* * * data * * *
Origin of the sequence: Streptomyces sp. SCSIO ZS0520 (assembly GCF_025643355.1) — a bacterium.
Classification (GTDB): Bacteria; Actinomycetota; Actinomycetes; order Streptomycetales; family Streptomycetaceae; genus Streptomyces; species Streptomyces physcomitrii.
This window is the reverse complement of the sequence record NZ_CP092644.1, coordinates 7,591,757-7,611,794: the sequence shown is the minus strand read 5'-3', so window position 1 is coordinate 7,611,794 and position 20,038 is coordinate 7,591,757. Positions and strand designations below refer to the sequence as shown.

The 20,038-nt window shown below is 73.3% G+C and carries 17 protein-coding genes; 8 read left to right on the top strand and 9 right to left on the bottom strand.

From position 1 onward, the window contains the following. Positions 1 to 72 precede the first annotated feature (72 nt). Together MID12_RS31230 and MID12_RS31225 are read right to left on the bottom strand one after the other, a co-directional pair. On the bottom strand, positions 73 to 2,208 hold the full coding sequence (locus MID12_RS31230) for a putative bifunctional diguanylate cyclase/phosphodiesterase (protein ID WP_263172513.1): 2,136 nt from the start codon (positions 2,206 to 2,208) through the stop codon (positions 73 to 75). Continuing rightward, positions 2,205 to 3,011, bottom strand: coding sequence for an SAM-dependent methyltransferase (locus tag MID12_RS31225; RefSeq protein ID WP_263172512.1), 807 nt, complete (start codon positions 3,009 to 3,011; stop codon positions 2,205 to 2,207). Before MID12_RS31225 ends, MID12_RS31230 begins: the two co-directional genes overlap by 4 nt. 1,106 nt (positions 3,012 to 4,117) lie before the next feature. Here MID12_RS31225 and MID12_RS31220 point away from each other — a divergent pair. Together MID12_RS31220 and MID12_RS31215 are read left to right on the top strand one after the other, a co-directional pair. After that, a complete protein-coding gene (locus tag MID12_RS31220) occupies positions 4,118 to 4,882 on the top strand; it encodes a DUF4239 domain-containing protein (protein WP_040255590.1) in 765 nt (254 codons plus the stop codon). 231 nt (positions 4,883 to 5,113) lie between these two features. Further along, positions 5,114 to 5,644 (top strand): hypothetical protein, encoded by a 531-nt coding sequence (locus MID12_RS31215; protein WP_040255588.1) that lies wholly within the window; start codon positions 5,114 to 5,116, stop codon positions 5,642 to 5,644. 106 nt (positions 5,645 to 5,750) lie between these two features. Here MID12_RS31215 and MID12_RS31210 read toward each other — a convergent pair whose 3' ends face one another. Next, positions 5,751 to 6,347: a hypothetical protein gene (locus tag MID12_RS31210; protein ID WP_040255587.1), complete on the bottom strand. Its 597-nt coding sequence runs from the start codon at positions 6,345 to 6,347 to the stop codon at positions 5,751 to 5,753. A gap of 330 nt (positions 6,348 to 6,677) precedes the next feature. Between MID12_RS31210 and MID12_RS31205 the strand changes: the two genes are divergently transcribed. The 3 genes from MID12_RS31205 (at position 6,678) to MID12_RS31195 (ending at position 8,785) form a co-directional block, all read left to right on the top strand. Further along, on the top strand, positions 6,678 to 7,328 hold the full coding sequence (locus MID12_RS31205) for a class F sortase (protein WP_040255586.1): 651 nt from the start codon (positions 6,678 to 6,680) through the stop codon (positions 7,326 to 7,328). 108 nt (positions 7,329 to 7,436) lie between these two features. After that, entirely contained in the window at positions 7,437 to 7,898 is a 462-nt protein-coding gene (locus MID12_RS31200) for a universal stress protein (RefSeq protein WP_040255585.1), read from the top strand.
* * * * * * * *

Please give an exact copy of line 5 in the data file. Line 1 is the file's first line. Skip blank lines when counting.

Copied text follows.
From position 1 onward, the window contains the following. Positions 1 to 72 precede the first annotated feature (72 nt). Together MID12_RS31230 and MID12_RS31225 are read right to left on the bottom strand one after the other, a co-directional pair. On the bottom strand, positions 73 to 2,208 hold the full coding sequence (locus MID12_RS31230) for a putative bifunctional diguanylate cyclase/phosphodiesterase (protein ID WP_263172513.1): 2,136 nt from the start codon (positions 2,206 to 2,208) through the stop codon (positions 73 to 75). Continuing rightward, positions 2,205 to 3,011, bottom strand: coding sequence for an SAM-dependent methyltransferase (locus tag MID12_RS31225; RefSeq protein ID WP_263172512.1), 807 nt, complete (start codon positions 3,009 to 3,011; stop codon positions 2,205 to 2,207). Before MID12_RS31225 ends, MID12_RS31230 begins: the two co-directional genes overlap by 4 nt. 1,106 nt (positions 3,012 to 4,117) lie before the next feature. Here MID12_RS31225 and MID12_RS31220 point away from each other — a divergent pair. Together MID12_RS31220 and MID12_RS31215 are read left to right on the top strand one after the other, a co-directional pair. After that, a complete protein-coding gene (locus tag MID12_RS31220) occupies positions 4,118 to 4,882 on the top strand; it encodes a DUF4239 domain-containing protein (protein WP_040255590.1) in 765 nt (254 codons plus the stop codon). 231 nt (positions 4,883 to 5,113) lie between these two features. Further along, positions 5,114 to 5,644 (top strand): hypothetical protein, encoded by a 531-nt coding sequence (locus MID12_RS31215; protein WP_040255588.1) that lies wholly within the window; start codon positions 5,114 to 5,116, stop codon positions 5,642 to 5,644. 106 nt (positions 5,645 to 5,750) lie between these two features. Here MID12_RS31215 and MID12_RS31210 read toward each other — a convergent pair whose 3' ends face one another. Next, positions 5,751 to 6,347: a hypothetical protein gene (locus tag MID12_RS31210; protein ID WP_040255587.1), complete on the bottom strand. Its 597-nt coding sequence runs from the start codon at positions 6,345 to 6,347 to the stop codon at positions 5,751 to 5,753. A gap of 330 nt (positions 6,348 to 6,677) precedes the next feature. Between MID12_RS31210 and MID12_RS31205 the strand changes: the two genes are divergently transcribed. The 3 genes from MID12_RS31205 (at position 6,678) to MID12_RS31195 (ending at position 8,785) form a co-directional block, all read left to right on the top strand. Further along, on the top strand, positions 6,678 to 7,328 hold the full coding sequence (locus MID12_RS31205) for a class F sortase (protein WP_040255586.1): 651 nt from the start codon (positions 6,678 to 6,680) through the stop codon (positions 7,326 to 7,328). 108 nt (positions 7,329 to 7,436) lie between these two features. After that, entirely contained in the window at positions 7,437 to 7,898 is a 462-nt protein-coding gene (locus MID12_RS31200) for a universal stress protein (RefSeq protein WP_040255585.1), read from the top strand.